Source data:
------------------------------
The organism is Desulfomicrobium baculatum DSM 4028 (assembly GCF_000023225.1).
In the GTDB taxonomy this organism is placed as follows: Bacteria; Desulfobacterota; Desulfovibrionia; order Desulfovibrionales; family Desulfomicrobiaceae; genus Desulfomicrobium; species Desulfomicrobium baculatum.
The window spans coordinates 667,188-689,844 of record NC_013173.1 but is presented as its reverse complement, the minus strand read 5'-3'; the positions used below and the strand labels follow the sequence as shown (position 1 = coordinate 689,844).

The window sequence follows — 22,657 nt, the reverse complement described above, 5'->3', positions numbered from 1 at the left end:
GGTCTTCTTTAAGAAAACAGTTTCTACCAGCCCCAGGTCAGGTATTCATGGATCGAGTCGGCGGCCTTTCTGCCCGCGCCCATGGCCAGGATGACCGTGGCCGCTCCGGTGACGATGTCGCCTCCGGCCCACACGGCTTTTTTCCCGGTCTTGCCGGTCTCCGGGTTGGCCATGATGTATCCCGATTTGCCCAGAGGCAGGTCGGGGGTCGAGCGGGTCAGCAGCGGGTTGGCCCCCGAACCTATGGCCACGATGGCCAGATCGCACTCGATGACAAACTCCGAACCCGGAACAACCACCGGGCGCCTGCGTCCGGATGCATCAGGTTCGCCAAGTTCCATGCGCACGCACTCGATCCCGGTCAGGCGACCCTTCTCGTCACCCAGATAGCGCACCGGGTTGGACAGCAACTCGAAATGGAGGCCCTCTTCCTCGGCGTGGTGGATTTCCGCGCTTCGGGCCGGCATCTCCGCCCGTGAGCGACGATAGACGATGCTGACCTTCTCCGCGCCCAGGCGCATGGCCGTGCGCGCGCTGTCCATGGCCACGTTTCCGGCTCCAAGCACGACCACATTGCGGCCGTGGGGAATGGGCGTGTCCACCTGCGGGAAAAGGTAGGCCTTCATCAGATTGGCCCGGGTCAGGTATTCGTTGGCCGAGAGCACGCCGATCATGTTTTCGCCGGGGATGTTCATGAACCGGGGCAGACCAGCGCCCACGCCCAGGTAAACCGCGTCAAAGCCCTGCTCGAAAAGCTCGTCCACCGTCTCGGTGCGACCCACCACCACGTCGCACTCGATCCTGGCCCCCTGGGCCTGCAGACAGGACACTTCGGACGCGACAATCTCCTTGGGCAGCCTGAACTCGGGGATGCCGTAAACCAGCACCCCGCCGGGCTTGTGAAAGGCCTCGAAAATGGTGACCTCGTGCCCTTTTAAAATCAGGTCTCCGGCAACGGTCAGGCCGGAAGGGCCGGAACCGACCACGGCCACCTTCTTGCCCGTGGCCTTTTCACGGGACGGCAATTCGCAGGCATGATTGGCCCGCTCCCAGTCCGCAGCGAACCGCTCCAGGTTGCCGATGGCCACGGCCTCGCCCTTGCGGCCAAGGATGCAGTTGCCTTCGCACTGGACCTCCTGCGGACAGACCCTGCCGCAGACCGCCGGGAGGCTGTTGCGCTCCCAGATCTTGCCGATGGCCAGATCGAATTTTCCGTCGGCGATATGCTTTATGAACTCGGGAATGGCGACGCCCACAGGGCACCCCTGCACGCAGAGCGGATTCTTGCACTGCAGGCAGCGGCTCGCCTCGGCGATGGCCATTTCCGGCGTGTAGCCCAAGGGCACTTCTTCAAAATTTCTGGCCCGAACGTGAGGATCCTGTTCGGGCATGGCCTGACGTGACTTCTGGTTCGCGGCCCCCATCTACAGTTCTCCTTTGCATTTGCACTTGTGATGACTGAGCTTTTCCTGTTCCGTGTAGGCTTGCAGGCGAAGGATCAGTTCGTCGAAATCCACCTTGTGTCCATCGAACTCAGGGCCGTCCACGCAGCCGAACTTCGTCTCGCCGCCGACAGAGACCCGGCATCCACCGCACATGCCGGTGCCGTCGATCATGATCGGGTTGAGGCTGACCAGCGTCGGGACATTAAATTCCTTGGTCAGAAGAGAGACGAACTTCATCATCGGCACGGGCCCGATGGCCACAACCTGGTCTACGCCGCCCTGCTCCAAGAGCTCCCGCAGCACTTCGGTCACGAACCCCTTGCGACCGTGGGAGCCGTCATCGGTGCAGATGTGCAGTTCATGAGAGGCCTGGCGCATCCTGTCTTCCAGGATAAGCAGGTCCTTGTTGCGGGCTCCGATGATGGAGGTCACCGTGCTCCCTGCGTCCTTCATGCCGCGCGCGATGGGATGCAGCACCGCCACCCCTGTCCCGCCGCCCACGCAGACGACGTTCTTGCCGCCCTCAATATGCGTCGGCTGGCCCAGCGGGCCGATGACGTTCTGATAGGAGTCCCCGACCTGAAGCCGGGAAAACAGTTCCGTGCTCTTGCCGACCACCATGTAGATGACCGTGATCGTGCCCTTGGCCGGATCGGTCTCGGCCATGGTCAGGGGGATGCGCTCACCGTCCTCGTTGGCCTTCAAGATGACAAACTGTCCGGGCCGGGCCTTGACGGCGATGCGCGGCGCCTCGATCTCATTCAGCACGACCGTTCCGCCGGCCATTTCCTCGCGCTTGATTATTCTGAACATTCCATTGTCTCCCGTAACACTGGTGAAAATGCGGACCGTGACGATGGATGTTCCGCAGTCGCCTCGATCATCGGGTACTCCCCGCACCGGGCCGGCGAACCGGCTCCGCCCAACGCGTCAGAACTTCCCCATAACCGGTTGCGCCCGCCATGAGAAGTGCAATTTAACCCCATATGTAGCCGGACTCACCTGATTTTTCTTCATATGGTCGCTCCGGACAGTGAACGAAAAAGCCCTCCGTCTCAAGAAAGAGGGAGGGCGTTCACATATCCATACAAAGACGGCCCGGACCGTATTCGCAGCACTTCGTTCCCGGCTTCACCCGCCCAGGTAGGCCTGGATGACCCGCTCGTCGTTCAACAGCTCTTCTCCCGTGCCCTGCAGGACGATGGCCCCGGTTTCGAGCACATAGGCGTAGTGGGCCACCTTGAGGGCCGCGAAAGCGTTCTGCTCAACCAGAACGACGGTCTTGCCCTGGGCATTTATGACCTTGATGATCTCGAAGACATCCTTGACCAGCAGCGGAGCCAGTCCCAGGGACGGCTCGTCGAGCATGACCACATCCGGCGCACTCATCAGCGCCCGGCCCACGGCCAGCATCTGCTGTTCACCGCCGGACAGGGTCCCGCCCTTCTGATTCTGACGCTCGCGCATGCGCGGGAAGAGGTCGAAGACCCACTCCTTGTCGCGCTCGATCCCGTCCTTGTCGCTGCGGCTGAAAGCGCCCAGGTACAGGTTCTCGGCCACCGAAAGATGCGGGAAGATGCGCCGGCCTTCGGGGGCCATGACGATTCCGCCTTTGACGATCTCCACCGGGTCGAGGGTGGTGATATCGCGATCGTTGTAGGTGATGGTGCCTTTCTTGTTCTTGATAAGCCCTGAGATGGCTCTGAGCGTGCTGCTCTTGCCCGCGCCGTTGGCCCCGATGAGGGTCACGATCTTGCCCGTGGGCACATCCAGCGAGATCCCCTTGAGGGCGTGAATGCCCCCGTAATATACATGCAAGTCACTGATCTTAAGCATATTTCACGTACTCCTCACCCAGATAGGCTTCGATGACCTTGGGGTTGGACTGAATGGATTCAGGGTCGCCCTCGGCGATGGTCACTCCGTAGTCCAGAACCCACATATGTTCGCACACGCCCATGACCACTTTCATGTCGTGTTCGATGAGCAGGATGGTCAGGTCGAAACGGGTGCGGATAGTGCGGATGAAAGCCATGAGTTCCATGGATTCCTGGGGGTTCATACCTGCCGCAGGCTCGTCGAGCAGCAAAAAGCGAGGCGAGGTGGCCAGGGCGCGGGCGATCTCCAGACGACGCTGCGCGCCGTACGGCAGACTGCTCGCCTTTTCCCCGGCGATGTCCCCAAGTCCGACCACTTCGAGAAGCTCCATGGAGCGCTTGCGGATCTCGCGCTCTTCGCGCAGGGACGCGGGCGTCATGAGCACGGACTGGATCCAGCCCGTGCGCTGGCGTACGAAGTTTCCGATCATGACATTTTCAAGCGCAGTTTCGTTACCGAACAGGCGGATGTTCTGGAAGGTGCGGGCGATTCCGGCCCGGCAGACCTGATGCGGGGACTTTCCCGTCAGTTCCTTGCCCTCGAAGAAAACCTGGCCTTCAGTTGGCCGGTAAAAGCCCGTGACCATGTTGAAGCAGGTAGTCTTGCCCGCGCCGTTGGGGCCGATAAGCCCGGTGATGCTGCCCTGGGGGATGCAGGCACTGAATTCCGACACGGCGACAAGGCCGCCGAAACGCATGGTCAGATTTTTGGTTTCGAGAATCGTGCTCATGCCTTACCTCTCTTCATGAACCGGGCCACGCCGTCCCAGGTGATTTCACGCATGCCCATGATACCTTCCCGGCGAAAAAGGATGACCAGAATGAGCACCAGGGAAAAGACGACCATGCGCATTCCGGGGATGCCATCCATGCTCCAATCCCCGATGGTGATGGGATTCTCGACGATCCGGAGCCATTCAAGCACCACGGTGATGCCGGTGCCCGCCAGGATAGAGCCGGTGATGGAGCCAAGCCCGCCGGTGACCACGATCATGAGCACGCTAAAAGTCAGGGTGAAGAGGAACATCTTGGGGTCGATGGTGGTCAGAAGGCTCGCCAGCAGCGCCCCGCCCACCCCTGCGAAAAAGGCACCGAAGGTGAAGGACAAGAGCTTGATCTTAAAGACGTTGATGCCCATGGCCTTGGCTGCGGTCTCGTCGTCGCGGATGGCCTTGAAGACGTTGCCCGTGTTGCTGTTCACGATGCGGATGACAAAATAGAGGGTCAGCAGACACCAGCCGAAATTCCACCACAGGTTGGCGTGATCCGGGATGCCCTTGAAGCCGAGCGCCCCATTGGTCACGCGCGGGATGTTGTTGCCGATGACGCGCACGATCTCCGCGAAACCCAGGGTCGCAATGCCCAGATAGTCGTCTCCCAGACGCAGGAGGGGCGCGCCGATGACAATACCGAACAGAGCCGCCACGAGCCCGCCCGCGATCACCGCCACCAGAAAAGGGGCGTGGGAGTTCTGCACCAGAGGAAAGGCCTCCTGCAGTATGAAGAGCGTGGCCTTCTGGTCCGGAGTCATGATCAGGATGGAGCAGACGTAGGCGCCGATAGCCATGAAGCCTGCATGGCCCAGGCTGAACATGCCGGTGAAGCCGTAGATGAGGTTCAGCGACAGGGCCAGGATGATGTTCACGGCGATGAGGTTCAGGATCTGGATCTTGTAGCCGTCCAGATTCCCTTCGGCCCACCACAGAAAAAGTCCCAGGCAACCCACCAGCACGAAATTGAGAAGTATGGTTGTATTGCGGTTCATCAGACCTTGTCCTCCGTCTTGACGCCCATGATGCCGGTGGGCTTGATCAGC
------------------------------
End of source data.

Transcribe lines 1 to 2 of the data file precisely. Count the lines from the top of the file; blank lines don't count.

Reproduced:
The organism is Desulfomicrobium baculatum DSM 4028 (assembly GCF_000023225.1).
In the GTDB taxonomy this organism is placed as follows: Bacteria; Desulfobacterota; Desulfovibrionia; order Desulfovibrionales; family Desulfomicrobiaceae; genus Desulfomicrobium; species Desulfomicrobium baculatum.